Bartın

Bartın

Things to do - general
Coordinates: 41°38′04″N 32°20′15″ ECoordinates: 41°38′04″N 32°20′15″E
Country Turkey
Province Bartın
Government
 • Mayor Cemal Akın (MHP)
Area
 • District 1,027.76 km2(396.82 sq mi)
Population (2012)
 • Urban 56,557
 • District 143,262
 • District density 140/km2 (360/sq mi)
Climate Cfb
Website www.bartin.bel.tr
Country Turkey
Languages spokenTurkish
Currency usedTurkish lira (TRY)
Area (km2)1,027.76 km2 (396.82 sq mi)

Sports & nature

Main sights

Bartın is a member of the Norwich-based European Association of Historic Towns and Regions (EAHTR).

Main sights include the castle, two churches, bedesten, the Kuşkayası Road Monument and İnziva (seclusion) Cave in the city center. Sections of the ancient city like the forum, the council palace, the road of honor, the theatre, the acropolis, and a necropolis are now below the ground.

The wooden Bartın houses display the architectural characteristics of the art movements after the Tanzimat Fermanı (Reforms Decree).

Nightlife info

Culture

The city hosts strawberry festivals in spring. The city also has beaches of good quality.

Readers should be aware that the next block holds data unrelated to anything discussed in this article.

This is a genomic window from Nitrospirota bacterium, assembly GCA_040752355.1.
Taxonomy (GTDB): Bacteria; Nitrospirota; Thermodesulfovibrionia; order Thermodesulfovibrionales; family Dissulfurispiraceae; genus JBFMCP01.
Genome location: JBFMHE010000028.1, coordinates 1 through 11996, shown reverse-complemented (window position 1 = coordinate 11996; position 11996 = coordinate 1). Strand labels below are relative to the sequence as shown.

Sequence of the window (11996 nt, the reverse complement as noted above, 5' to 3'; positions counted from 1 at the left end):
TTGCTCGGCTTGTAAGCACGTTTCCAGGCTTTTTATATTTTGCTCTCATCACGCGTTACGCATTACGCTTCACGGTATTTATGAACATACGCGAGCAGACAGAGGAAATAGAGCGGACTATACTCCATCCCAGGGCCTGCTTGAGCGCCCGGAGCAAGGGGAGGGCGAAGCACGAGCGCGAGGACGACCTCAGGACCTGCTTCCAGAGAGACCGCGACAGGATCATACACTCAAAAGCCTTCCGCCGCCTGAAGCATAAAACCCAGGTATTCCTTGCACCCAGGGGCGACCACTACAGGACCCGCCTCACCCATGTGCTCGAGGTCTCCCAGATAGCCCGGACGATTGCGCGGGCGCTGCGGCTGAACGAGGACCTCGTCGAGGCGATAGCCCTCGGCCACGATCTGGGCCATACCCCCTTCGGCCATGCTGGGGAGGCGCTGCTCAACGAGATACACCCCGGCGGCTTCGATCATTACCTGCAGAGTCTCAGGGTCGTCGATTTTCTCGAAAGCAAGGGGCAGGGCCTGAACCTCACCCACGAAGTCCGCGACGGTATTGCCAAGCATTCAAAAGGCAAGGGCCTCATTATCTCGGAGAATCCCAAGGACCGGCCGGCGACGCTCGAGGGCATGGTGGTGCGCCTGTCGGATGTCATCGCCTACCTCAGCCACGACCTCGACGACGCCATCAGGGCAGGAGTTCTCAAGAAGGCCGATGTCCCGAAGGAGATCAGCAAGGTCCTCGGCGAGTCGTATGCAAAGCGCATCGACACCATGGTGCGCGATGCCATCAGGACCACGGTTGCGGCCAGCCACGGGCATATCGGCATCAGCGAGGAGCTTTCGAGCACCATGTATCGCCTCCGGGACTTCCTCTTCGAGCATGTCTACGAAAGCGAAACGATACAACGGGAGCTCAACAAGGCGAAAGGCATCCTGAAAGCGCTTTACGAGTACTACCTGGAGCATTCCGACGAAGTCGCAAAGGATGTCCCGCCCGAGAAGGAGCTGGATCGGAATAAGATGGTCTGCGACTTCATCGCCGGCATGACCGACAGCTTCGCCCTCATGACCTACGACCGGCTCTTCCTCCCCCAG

Culture and history info

Bartın is a city in northern Turkey and the central district of the province of Bartın.

Formerly a district of Zonguldak Province, Bartın has been made into a province seat in 1991 with the constitution of its province, including four districts: Central Bartın, Amasra, Kurucaşile, and Ulus). The city, with a population of c. 48,000,[3] is situated 14 kilometers inland on the Bartın River (Bartın Çayı) that is navigable for vessels between the city and the Black Sea coast. Bartın River is the only navigable river for vessels in Turkey.

History

The history of the antique Parthenios city (Παρθένιος in Greek) dates back to 1200 BC, when its area was inhabited by the Gasgas tribe. In the following centuries, the region had entered under the dominance of Hittites, Phrygians, Cimmerians, Lydians, Greeks, Persians and Macedonians. Later, it was part of the Roman Empire and then of the Byzantine Empire, until it fell to the Seljuk Turks and the Candaroğulları State between the 11th and the 13th centuries AD. Bartın was conquered by the Ottoman sultan Bayezid I in 1392. In the late 19th and early 20th century, Bartın was part of the Kastamonu Vilayet of the Ottoman Empire.

Unfortunately there are no accommodations at this location at the moment.

Unfortunately there are no tour offers at this location at the moment.

Unfortunately there are no cruise offers at this location at the moment.

Unfortunately there are no car rental offers at this location at the moment.